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How to Keep a Team at Peak Performance

Most sales training programmes I have come across have a serious fault built into them. They fail to recognise the main goal.

The only requirement to me of a sales team is increasing sales. Everything else is detail to support that goal.

Sales people typically as individuals and as team have troughs and peaks. They go up, they go down. Not just in results, you can see it in body language and hear it in tone of voice, measure it by number of phone calls made and similar metrics. Their performance is like a sine curve, a wavy line through the year. Sales training at its absolute best in my experience just raises that wavy line a few degrees. The peaks and troughs are slightly higher. You can try to recruit better job applicants, more suitable candidates, but this fact will still apply.

I take a different approach. My suggestion is to draw a straight line through the year across the peaks. Now shade in all those areas that are under that line but above the wavy line. This represents the losses you are making when your people are dropping in performance. You will usually find that this area of the losses is substantially more than the increased area of a slightly higher wavy line. This is simple geometry.

My point is a simple one.  If they individually and as a team can perform at that proven peak then they can do so consistently. They already have all the knowledge and skills and sales training they need to perform at that top straight line level. What they don’t have is access to that knowledge and skill consistently. As the graph shows the potential increase in sales without increasing skills or recruiting more people is massive, probably representing 40% sales increase for a typical sales team.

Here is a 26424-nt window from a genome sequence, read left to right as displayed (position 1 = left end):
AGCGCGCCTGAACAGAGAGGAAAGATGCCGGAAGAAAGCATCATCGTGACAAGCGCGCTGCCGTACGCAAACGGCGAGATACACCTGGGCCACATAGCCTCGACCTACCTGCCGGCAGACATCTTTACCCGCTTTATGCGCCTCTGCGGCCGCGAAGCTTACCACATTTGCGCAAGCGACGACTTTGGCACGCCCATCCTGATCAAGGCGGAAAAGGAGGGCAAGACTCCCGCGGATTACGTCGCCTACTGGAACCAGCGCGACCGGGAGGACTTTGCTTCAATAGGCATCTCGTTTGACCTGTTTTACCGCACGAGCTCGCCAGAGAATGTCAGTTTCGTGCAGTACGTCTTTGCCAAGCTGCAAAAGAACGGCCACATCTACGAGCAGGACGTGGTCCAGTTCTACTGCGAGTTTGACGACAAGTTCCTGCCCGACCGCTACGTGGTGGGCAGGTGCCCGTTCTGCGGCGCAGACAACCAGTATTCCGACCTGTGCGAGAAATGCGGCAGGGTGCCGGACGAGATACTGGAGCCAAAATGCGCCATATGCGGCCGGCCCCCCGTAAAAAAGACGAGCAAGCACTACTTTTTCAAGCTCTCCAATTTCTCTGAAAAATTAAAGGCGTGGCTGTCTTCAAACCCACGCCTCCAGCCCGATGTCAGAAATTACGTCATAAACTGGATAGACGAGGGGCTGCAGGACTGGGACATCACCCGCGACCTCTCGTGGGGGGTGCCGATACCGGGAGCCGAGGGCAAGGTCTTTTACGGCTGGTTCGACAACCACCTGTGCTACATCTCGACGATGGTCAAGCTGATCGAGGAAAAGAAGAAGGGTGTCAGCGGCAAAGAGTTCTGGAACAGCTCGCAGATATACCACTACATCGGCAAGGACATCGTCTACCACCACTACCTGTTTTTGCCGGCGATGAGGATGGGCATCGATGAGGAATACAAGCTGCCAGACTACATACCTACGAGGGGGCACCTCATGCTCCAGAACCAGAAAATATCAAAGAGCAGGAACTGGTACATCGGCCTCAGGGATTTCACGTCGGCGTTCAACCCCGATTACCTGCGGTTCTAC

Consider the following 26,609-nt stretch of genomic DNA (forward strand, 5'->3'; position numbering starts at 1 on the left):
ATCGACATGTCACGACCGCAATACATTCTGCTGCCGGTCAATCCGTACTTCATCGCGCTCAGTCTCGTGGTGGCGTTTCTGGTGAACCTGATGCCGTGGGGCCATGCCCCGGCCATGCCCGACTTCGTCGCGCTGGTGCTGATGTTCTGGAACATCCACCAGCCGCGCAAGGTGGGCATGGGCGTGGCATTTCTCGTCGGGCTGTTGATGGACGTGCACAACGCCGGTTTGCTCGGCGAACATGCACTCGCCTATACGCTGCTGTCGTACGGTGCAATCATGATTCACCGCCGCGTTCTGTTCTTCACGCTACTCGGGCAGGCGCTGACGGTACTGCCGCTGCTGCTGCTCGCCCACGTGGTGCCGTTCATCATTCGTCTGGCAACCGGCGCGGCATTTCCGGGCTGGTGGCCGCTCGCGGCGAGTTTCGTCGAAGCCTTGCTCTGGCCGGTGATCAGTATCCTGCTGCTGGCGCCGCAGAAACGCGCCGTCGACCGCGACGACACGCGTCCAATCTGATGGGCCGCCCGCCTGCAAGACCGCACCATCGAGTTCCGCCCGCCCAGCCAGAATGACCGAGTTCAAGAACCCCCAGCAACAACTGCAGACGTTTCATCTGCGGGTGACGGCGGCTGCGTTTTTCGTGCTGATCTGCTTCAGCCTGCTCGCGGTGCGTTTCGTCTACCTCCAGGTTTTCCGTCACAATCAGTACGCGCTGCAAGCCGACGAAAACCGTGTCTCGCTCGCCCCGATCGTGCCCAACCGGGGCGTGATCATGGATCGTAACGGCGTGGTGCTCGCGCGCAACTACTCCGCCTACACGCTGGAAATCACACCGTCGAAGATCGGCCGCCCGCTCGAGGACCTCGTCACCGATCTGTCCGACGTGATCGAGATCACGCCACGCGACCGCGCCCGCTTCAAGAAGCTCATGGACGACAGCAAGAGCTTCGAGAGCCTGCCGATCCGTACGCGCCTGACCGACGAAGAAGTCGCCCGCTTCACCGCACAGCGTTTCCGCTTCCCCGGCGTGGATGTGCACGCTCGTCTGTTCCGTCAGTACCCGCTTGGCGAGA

Now I have your attention you will be asking how can we achieve this consistent peak performance and gain those massive benefits without any increase in costs.

The short answer is to bring in Success Moves Consultancy and agree a percentage deal on the increase in sales.

The longer answer is to do it yourself and here are the pointers.

Firstly you need to take an audit of your current sales team. You need to find out who are the leaders and influences. That is not always the Manager and the highest performers. There will be the informal organisation. Then you have to ascertain the three top values of the team. This is your core profile, anyone not sharing those values will hold the team back. This should also be the recruitment profile you use for new candidates to your team. The next part of the audit is to establish all the triggers to performance level both moving it up and down. Some will be obvious, some less so.

The most common are:

  1. Just made a deal
  2. Just lost a deal
  3. Someone popular didn’t perform and was fired.
  4. Bad market news.
  5. A ‘bad apple’ in your team demotivating others